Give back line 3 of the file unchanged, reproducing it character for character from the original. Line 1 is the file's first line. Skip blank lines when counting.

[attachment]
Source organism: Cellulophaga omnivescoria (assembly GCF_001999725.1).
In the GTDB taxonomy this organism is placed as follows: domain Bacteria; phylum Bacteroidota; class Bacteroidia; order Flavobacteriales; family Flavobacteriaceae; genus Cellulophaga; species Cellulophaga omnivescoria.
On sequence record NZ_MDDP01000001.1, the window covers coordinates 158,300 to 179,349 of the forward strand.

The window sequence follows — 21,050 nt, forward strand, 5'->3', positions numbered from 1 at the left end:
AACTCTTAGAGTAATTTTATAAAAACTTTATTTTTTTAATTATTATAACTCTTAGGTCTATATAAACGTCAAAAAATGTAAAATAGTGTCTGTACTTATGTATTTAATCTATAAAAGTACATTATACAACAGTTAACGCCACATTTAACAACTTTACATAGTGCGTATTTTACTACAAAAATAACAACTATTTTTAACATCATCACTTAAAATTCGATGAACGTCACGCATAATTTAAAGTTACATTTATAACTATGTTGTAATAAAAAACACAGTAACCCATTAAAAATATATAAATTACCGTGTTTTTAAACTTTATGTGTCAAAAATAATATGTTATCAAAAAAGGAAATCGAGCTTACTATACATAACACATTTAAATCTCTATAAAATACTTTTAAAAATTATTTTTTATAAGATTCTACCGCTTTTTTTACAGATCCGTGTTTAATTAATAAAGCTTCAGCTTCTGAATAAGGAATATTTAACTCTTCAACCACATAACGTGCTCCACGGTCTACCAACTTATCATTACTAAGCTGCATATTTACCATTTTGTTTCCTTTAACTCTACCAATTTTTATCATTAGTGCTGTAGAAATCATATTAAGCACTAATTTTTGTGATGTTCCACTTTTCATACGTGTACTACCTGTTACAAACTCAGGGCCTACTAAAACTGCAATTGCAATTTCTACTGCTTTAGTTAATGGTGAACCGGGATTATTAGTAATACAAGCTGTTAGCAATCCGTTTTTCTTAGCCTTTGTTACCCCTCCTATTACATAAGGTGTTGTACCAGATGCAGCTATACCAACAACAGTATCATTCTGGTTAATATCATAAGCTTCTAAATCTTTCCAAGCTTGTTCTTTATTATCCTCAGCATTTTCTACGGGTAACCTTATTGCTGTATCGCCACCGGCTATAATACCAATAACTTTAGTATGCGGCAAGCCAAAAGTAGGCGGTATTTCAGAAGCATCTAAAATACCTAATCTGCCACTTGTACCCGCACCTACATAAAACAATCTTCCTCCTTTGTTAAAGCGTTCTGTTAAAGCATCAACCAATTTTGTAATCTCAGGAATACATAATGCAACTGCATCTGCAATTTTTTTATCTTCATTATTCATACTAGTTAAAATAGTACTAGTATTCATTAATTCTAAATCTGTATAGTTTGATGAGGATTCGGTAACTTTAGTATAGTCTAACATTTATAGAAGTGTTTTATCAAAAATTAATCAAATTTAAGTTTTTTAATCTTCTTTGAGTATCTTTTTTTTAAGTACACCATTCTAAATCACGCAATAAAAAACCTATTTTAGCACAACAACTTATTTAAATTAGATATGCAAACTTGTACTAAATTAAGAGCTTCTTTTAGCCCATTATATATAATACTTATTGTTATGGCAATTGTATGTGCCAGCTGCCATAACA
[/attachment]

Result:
On sequence record NZ_MDDP01000001.1, the window covers coordinates 158,300 to 179,349 of the forward strand.